CEO (Crew Earth Observation) Note: In recent days, ISS daylight-awake orbit tracks have shifted rapidly into the Southern Hemisphere which is now some six weeks into the fall season, and both day length and sun elevation are significantly lowering. This situation along with deteriorating seasonal weather greatly limits good view opportunities for targets. The situation is further aggravated by the fact that the ISS orbit tracks nearly parallel with the terminator. The consequence is very low light right of track, low light near nadir, and adequate to good light left of track. Beginning today and for the next 5 to 7 days, there may be no targets with suitable illumination or weather.

CEO photography can be studied at this “Gateway” website: (as of 9/1/08, this database contained 770,668 views of the Earth from space, with 324,812 from the ISS alone).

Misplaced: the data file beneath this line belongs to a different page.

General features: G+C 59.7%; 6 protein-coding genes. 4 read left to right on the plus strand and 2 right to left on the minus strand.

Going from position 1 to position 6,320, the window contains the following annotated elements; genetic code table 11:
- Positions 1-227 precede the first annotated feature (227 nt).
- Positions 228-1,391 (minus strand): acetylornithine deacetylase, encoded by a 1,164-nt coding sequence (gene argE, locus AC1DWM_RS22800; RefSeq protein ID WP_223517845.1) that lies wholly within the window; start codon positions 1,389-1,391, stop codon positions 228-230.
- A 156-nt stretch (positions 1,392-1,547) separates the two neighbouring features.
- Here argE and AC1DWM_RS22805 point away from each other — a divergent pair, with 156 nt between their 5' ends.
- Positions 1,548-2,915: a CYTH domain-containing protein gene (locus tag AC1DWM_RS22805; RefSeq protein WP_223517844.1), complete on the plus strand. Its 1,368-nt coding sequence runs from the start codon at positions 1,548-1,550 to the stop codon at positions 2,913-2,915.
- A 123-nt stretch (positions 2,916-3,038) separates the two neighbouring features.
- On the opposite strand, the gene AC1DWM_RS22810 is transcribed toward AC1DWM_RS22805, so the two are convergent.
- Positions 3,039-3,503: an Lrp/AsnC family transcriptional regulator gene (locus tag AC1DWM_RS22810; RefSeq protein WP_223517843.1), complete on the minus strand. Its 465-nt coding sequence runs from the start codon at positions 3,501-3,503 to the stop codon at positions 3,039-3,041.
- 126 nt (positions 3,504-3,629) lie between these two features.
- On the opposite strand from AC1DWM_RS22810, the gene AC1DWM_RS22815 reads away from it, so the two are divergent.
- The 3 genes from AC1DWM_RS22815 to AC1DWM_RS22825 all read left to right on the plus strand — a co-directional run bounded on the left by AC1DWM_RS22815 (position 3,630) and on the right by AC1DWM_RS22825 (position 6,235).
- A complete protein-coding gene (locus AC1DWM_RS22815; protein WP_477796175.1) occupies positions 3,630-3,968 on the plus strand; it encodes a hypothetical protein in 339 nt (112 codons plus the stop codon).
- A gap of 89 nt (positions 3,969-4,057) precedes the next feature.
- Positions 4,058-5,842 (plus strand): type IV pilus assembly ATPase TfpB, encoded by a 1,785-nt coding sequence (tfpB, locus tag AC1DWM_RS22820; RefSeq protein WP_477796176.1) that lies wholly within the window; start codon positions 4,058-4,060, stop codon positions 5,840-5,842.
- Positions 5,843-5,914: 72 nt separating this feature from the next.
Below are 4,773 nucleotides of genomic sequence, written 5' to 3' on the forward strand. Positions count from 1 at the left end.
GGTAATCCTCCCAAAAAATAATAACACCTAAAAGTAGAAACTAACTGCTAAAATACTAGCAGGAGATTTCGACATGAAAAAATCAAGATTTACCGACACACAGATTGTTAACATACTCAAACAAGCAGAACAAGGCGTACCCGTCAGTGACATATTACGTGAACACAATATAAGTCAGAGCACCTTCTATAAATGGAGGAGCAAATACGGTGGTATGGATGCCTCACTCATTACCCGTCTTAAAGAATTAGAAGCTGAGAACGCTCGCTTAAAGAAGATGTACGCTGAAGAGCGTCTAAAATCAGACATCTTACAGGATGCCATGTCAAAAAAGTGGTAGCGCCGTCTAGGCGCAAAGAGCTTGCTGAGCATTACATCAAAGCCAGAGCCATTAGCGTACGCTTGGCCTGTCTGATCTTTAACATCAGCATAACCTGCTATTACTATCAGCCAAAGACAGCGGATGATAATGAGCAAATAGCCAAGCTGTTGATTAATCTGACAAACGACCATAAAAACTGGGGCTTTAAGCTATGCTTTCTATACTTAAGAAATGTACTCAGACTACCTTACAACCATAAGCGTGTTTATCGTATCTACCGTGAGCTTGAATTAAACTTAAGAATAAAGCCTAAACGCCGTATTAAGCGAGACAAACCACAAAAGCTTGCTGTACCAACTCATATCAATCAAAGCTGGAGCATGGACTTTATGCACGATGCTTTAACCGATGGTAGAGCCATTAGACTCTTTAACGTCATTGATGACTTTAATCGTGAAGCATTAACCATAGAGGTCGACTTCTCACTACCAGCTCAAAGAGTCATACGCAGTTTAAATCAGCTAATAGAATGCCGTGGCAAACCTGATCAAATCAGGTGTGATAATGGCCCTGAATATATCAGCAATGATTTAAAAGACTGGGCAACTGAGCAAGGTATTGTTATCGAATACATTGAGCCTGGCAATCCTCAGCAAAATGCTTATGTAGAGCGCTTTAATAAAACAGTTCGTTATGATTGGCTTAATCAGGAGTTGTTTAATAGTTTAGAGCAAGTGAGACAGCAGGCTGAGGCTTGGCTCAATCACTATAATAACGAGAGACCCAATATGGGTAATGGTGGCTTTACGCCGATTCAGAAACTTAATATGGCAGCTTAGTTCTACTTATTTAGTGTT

Look-ahead: Progress M-02M/33P Docking Events (Tuesday, 5/12; times EDT):
· Start Flyaround – 2:51:50pm (at ~400m)
· Start Stationkeep – 3:00:50pm (at ~160m, directly below, i.e. nadir, of DC1)
· Start Final Approach – 3:12pm
· Local Sunset – 3:17:28pm (Progress at 92m)
· Docking at DC1 nadir port – 3:23pm
· Local Sunrise – 3:34pm
· Hooks closed – 3:43pm.

ISS Orbit (as of this morning, 8:37am EDT [= epoch])
Mean altitude — 351.2 km
Apogee height – 357.4 km
Perigee height — 345.0 km
Period — 91.56 min.
Inclination (to Equator) — 51.64 deg
Eccentricity — 0.0009257
Solar Beta Angle — 69.6 deg (magnitude peaking)
Orbits per 24-hr. day — 15.73
Mean altitude loss in the last 24 hours — 40 m
Revolutions since FGB/Zarya launch (Nov. 98) — 60002